Arguments: COUNT is the number of times to run the loop (see discussion above), and CODE is the code to run. CODE may be either a code reference or a string to be eval'd. Unlike with the original Benchmark, the code will not run in the caller's package.

Returns a Benchmark::Dumb object.

timethese(COUNT, CODEHASHREF, [STYLE])

The CODEHASHREF is a reference to a hash containing names as keys and either a string to eval or a code reference for each value. For each (KEY, VALUE) pair in the CODEHASHREF, this routine will call

  timethis(COUNT, VALUE, KEY, STYLE)

The routines are called in string comparison order of KEY.

The COUNT must be positive or zero. See discussion above.

Returns a hash reference of Benchmark::Dumb objects, keyed by name.

cmpthese(COUNT, CODEHASHREF, [STYLE]) cmpthese(RESULTSHASHREF, [STYLE])

Optionally calls timethese(), then outputs a comparison chart. This:

  cmpthese( 500.01, { a => "++\$i", b => "\$i *= 2" } ) ;

outputs a chart like:

                   Rate        b      a
  b   5.75e+06+-47000/s       -- -70.1%
  a 1.925e+07+-650000/s 235+-12%     --

This chart is sorted from slowest to fastest, and shows the percent speed difference between each pair of tests as well as the uncertainties on the rates and the relative speed difference. The uncertainty on a speed difference may be omitted if it is below one tenth of a percent.

c<cmpthese> can also be passed the data structure that timethese() returns:

  my $results = timethese( 100.01, { a => "++\$i", b => "\$i *= 2" } ) ;
  cmpthese( $results );

in case you want to see both sets of results. If the first argument is an unblessed hash reference, that is RESULTSHASHREF; otherwise that is COUNT.

Returns a reference to an ARRAY of rows, each row is an ARRAY of cells from the above chart, including labels. This:

  my $rows = cmpthese( 500.01, { a => '++$i', b => '$i *= 2' }, "none" );

returns a data structure like:

  [
    [ '',                 'Rate',        'b',      'a' ],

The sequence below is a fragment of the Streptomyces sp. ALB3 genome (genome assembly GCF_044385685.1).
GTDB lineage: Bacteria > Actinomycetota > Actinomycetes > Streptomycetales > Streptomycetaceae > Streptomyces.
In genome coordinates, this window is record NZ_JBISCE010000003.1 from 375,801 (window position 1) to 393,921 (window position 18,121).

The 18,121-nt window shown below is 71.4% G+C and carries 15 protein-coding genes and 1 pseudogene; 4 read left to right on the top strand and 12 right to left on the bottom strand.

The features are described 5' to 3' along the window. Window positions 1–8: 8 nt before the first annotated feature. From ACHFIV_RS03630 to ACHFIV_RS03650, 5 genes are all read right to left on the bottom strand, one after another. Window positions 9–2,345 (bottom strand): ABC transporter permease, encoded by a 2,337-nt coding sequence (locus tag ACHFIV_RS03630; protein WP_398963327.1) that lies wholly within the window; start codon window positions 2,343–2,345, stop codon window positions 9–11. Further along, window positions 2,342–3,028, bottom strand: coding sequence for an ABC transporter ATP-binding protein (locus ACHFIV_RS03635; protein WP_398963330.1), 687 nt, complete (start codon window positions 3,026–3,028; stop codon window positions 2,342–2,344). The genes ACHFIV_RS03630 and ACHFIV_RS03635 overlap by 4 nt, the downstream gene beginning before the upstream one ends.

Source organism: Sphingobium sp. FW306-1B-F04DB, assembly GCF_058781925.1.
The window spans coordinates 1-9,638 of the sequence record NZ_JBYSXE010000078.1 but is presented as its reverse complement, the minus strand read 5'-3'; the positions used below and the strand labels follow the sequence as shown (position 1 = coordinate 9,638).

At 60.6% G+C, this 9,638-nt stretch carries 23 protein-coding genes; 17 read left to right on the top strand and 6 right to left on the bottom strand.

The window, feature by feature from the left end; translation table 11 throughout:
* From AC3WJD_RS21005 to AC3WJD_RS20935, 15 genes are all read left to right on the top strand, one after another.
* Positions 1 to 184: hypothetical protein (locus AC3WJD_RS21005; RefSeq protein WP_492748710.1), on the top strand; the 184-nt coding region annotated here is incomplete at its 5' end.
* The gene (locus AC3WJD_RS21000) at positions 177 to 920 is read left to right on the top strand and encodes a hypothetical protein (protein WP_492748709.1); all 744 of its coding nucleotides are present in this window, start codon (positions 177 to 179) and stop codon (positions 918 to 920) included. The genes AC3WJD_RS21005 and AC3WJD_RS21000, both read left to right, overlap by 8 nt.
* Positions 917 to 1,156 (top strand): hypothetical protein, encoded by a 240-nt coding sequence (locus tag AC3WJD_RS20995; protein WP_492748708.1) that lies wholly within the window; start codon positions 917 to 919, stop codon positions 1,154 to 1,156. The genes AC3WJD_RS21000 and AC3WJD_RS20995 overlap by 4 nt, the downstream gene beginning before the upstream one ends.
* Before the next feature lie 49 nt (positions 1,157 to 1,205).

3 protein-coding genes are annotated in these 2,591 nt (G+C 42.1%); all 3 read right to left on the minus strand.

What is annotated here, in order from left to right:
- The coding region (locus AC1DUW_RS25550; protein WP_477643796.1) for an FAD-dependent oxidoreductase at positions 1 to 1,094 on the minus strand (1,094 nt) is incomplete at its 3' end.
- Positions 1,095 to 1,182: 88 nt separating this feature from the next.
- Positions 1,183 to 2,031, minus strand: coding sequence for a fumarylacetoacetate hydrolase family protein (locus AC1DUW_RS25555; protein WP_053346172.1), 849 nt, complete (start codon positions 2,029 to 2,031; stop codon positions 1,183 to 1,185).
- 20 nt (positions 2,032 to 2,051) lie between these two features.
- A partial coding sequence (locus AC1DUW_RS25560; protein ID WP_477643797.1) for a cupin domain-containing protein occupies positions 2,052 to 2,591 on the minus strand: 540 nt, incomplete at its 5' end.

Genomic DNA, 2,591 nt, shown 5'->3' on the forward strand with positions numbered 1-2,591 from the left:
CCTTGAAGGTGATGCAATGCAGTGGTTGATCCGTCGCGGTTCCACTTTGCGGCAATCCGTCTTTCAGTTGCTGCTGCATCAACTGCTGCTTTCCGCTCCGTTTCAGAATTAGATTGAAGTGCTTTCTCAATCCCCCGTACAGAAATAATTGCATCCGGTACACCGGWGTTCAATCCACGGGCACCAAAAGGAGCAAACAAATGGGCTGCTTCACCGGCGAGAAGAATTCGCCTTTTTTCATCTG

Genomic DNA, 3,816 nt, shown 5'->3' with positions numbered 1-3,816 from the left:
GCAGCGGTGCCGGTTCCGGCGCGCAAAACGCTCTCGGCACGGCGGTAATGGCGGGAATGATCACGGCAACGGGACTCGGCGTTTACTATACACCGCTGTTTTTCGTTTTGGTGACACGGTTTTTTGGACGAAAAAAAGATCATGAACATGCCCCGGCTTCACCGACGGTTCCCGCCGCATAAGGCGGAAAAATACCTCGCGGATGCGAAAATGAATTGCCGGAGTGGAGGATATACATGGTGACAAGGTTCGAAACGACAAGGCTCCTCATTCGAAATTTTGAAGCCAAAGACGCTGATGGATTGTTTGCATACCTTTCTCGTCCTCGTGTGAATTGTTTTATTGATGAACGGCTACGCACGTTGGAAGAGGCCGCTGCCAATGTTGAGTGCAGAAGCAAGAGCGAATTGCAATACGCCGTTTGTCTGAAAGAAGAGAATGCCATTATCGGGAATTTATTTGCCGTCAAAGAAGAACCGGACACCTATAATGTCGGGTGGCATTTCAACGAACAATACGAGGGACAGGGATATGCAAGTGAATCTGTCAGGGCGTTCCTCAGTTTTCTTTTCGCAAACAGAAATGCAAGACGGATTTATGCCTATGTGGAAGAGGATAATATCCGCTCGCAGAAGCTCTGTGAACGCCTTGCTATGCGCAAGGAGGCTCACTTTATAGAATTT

[ 'b',   '5.75e+06+-47000/s',       '--', '-70.1%' ],
    [ 'a', '1.925e+07+-650000/s', '235+-12%',     '--' ],
  ]

METHODS

Please note that while the original Benchmark objects practically asked for manual introspection since the API didn't provide convenient access to all information, that practice is frowned upon with Benchmark::Dumb objects. You have been warned. If there's a piece of API missing, let me know.

There's no public constructor for Benchmark::Dumb objects because it doesn't do what the Benchmark constructor did: It's not running time() for you.

name()

Returns the name of the benchmark result if any. (Not in Benchmark.)

iters()

Returns the number of samples taken.

timesum($other_benchmark)

Returns a new Benchmark::Dumb object that represents the sum of this benchmark and $other_benchmark.

timesum($b1, $b2) was a function in the original Benchmark module and may be called as a function on two Benchmark::Dumb objects as well. It is available for importing into your namespace.

timediff($other_benchmark)

Returns a new Benchmark::Dumb object that represents the difference between this benchmark and $other_benchmark ($this-$other).

timediff($b1, $b2) was a function in the original Benchmark module and may be called as a function on two Benchmark::Dumb objects as well. It is available for importing into your namespace.

timestr()

Returns a textual representation of this benchmark.

timestr($b) was a function in the original Benchmark module and may be called as a function on a Benchmark::Dumb object as well. It is available for importing into your namespace.

SEE ALSO

Dumbbench

Benchmark

Some of the documentation was taken from the documentation for Benchmark.pm's functions.

AUTHOR

Steffen Mueller, <smueller@cpan.org>

COPYRIGHT AND LICENSE

Copyright (C) 2010, 2012 by Steffen Mueller

This library is free software; you can redistribute it and/or modify it under the same terms as Perl itself, either Perl version 5.8.1 or, at your option, any later version of Perl 5 you may have available.